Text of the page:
Back to the Future in the heart of France

Costa Rica

Poitiers is the Back to the Future destination. This ancient town with Roman roots is where a famous feisty Queen of England once ruled France. Now it looks forward 500 million years, in one of Europe’s most exciting theme parks. I took the fast train to the heart of France, sampled the ancient and the very modern, and present my list of must do things.

Future thrills

Futuroscope, just outside the town of Poitiers, is France’s other theme park
after Disneyland Paris. Most of the attractions are high octane film shows in
a dozen strangely-shaped futuristic buildings. The French word for these presentation is séance; you certainly do cross to
the other side in terms of experience. The screens are vast. You wear 3-D
glasses, and other sensory devices. Clever hydraulics make your seat lurch
crazily in tune with the action. All this convinces the brain you really are flying
down the Nile, or swimming with whales. They constantly refresh the shows.
2009’s whirlwind of new attractions includes Cosmic Collisions, based on
images taken by NASA satellites, and the tale of some stowaway flies aboard
the Apollo 11 mission to the moon. Eco-Dingo lets you “race” green vehicles of
the future. There’s the new planetarium, and an evening light show by one of
the designers for the Beijing Olympics’ opening ceremony. 1 day ticket €35,
children €25.

Animal magic

British company Total Immersion challenged scientists to speculate about the
creatures of the future, and told their artists to give them virtual life. The
results are weird creatures like the spitfire bird and the carakiller, a
velociraptor-like bird eight feet tall with a hooked beak and razor-sharp claws.
They star in The Future is Wild, Futuroscope’s big new feature for 2009. Visitors set off on safari through very realistic possible future
environments of between 5 and 200 million years from now, on a huge screen.
They wear goggles which carry a tiny camera that films the backdrop from the
point of view of the person travelling through it. Computers take those images
then give each person the illusion of “real” creatures of the future bursting
into their personal space. Quite brilliant.

White knuckle tour.

If you don’t have time to take the tour through the surrounding Department
of Vienne, a green and wooded chunk of middle France speckled with pretty
villages and interesting churches, Futuroscope has the answer.
They present the ultimate manic adrenalin-rush sightseeing tour. There’s a
simple storyline. Our hero oversleeps on the train on his way to his wedding,
and stages a mad dash through the countryside to the church. This 20
minutes film show left me exhilarated, and reeling from stomach-churning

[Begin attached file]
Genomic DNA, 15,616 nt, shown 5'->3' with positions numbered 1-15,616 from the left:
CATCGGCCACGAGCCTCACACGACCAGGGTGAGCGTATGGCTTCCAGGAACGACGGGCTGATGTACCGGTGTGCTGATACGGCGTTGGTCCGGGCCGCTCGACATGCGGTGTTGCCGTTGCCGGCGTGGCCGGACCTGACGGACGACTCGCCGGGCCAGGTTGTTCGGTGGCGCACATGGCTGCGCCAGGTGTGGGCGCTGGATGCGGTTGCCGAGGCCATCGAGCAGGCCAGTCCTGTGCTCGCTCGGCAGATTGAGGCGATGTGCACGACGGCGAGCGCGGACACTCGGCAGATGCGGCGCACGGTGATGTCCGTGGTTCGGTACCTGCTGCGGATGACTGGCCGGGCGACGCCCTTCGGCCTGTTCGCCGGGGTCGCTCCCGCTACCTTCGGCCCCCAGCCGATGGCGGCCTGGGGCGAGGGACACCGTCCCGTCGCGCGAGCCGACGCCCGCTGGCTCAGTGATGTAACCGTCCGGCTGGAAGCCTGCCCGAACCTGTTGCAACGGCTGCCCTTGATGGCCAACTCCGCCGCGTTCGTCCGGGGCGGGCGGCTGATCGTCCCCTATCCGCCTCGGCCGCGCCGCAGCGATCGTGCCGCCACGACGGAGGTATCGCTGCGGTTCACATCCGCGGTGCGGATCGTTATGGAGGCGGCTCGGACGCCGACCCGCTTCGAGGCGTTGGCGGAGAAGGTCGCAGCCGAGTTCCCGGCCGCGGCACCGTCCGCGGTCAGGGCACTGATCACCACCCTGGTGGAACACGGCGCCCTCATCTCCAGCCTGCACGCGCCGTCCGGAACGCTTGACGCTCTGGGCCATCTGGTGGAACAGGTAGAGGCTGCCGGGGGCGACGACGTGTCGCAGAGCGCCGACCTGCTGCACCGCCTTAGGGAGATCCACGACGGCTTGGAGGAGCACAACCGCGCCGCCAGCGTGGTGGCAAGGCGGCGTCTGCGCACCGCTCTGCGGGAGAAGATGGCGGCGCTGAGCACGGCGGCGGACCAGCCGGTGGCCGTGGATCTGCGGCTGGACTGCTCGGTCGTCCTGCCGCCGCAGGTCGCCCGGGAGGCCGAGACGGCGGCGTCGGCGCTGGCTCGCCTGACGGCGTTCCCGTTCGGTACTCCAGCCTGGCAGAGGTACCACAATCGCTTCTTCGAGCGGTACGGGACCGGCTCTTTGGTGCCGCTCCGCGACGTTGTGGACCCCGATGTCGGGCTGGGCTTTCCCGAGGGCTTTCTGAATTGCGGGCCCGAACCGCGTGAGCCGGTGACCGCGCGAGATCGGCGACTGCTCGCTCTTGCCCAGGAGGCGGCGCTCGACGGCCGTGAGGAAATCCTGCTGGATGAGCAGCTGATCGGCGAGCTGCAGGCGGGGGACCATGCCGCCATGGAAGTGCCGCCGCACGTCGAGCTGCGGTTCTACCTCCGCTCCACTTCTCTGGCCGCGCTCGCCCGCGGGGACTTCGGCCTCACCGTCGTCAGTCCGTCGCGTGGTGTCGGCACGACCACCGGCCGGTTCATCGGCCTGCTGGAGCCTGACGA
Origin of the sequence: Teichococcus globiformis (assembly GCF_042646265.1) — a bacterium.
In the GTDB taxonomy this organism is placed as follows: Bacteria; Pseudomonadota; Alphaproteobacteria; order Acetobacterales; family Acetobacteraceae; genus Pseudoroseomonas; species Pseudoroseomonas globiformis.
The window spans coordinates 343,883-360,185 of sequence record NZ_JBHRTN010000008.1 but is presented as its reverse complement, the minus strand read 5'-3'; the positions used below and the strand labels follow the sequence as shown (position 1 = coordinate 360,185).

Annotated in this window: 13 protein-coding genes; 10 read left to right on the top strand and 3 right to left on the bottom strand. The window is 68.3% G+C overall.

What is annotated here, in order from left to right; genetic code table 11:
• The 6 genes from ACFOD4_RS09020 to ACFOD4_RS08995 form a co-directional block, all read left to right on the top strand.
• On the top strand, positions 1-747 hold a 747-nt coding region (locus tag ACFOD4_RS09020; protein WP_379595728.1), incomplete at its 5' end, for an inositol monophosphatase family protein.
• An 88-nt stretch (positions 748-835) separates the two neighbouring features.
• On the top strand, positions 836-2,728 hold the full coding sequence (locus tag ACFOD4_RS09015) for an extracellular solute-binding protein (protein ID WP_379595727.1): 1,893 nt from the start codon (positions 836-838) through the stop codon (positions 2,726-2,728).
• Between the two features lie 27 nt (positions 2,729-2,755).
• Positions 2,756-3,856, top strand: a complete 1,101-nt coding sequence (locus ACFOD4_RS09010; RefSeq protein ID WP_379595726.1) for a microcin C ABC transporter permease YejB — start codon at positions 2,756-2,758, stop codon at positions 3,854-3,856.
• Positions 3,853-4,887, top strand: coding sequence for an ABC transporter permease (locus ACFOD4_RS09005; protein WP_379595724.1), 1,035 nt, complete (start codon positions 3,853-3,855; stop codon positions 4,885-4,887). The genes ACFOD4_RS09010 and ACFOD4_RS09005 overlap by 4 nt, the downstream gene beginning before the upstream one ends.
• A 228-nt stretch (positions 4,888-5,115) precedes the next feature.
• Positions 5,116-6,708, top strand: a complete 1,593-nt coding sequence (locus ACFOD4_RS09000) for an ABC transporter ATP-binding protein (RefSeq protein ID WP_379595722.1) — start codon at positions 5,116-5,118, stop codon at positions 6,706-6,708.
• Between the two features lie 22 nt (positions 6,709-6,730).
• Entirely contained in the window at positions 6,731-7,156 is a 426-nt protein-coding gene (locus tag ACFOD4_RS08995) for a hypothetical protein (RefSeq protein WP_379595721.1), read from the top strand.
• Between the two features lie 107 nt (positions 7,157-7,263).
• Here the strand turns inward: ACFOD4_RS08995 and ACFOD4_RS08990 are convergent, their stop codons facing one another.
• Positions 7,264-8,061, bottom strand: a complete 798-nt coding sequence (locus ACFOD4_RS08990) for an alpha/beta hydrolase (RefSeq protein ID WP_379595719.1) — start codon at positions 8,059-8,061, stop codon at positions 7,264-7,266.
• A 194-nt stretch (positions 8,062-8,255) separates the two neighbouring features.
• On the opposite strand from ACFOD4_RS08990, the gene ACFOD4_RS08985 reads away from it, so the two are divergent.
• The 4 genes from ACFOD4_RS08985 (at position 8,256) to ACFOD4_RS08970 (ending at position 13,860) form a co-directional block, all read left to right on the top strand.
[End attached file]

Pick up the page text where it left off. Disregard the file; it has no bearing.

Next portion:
manoeuvres on land and in the air that Lewis Hamilton and the Red Arrows
pilots would admire. It’s one of the theme park’s most popular shows, re-
energized with special effects. Seats operated by hydraulic pistons
synchronise you with the frantic action on screen, as you soar over and
sometimes, literally, through the sights.

Hall of fame

For many people Eleanor of Aquitaine will always be the Oscar winning
Katharine Hepburn in the 1968 movie The Lion In Winter, the feisty queen to
Peter O''Toole’s Henry II, mother of Richard the Lion Heart and the future King
John. 12th Century England ruled a big slab of France, and Eleanor held court
in Poitiers, where she set up a dining hall in the palace which survives to
today. 150 feet long and 50 feet wide, it was for a time the largest hall in
Europe, until the Doge’s Palace in Venice was built. It was named the ''Hall of
Lost Footsteps'', because footfalls were lost in the vast space. Anybody can
walk in, after a security check, for nothing. It is a working court of law, where
you may spot chatting French lawyers, and even the occasional prisoner in

Colour coded city

It’s easy to find your way around old Poitiers, built on a hill, with narrow old
roads winding down into the valley below. Just follow the red, blue and yellow
lines painted on the pavement, and read the helpful signposts along the way.
The all start outside Notre Dame la Grande Church, a masterpiece of
Romanesque art whose stones and statues were recently scrubbed up a
brilliant white. The red line goes to the Saint Hilaire church, a stop on one of
France’s Roads to Santiago de Compostela. The blue line passes through the
Grand’Rue, with such convincing medieval details as a still-working
candle-maker and umbrella-maker. It passes Saint Pierre Cathedral, begun by
Henry and Eleanor, and remarkably like Lincoln and Wells inside. The yellow line
passes through a historic quarter with half-timbered houses.

Future food

Heston Blumenthal is brandishing the blow torch on behalf of
molecular cuisine in England, and his Fat Duck, with its salmon poached in
liquorice gel and snail porridge, is a big draw. But there is a less expensive
place to sample this culinary alchemy, based on exploiting the properties in
the molecules that make up a recipe’s ingredient. At Futuroscope.
The park’s Le Cristal restaurant is now open to all visitors,
after previously serving only selected guests. The man behind the menus is
chemist Hervé This who brandishing the
test tube like a kitchen utensil. Chefs at Le Cristal are promising
totally new textures and tastes, such as nitrogen ice creams and virtual
caviar, in intriguing dishes that “smoke, foam and fizz.”

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